Critique of University's Tree-Sit Response

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UC Berkeley seems to be moving further and further from its ideals of a public institution accessible to all and home of the Free Speech Movement. Its reckless and dangerous actions to attempt to remove tree-sitters last week is just one of many steps in this direction.

UC Berkeley has refused to negotiate with the community or work to develop an intelligent alternative to building dressing rooms in an oak grove that is beloved by the community and considered sacred to many. Instead it has used its massive propaganda machine and spent hundreds of thousands of dollars to fence tree-sitters in and police them.

UC Berkeley, which touts itself as the home of the Free Speech Movement could have responded differently. It could have used the tree-sit as an opportunity to demonstrate what free speech and genuine public dialogue means. It could have supported the tree-sitters as a way for its student body to actively engage in struggle and dialog around issues that are passionate to them, to learn that education is about actively participating in creating a new world, not just receiving a society in crisis. It could have used the hundreds of thousands of dollars it spent policing the tree-sit to host community forums to develop a better solution than cutting the oak grove. More fundamentally, it could have used these forums to discuss what the role of a public university should be and why, in a state that spends far more on prisons than it does on higher education, that Berkeley is more and more unable to fill this role.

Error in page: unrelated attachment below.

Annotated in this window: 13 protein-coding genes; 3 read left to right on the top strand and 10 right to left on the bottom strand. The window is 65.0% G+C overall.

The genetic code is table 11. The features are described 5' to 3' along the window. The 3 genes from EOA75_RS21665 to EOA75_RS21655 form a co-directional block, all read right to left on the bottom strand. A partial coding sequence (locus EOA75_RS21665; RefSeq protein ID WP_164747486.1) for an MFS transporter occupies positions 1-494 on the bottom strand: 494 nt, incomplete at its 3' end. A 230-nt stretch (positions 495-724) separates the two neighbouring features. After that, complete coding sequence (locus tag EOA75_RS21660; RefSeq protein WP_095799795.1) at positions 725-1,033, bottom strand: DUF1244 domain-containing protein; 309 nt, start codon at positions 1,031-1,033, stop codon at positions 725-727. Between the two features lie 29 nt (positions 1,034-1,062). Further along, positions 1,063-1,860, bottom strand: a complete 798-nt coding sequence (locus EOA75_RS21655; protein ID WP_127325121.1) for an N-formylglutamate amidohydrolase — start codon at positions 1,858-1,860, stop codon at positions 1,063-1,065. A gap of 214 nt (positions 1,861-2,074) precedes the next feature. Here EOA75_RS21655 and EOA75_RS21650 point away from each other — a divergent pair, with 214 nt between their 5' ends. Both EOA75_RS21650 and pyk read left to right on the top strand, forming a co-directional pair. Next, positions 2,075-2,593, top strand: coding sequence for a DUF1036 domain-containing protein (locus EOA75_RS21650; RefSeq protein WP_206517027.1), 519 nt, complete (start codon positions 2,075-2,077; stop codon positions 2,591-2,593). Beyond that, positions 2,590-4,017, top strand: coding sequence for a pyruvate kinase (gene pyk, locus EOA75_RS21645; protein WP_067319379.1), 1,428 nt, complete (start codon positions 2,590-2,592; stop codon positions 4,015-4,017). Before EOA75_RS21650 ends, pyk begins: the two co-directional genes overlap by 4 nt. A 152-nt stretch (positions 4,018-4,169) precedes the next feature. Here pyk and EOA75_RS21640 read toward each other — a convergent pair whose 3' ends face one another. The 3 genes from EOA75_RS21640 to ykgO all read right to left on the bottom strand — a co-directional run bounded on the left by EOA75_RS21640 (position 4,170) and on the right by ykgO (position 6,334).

Berkeley did not seize the opportunity but responded just as the university did to the People's Park demonstrations in the 1960s. It responded with force. Perhaps this does not surprise us as community members. Berkeley more and more does not represent the ideals of a public institution. It has an atrociously low percentage of Black, Latino and Native American students and faculty in a state where people of color are a majority. Its tuition has made it far from the publicly accessible university it was created to be. It has been working to negotiate one of the largest corporate-university buyouts in history with British Petroleum-I mean Beyond Petroleum; it provides a safe haven for Professor John Yoo, who provided legal cover for the Bush Administration's torture regime; it continues to research and help in the development of nuclear weapons; it refused to offer timely tenure to Professor Ruthie Gilmore, a renowned African American scholar, forcing her decision to leave Berkeley, and the list goes on.

It is time that we as a state speak out for a new type of education system. An education system with adequate funding, that does not need to pimp itself to corporate takeovers and an education system that encourages dialog and thought, not fed ideas and forced deforestation. The university's actions against the tree-sit should be an awakening to us; a call to action for a new way of learning in a country that is falling behind.


Jonah Zern is a Berkeley resident. Reply to [email protected]



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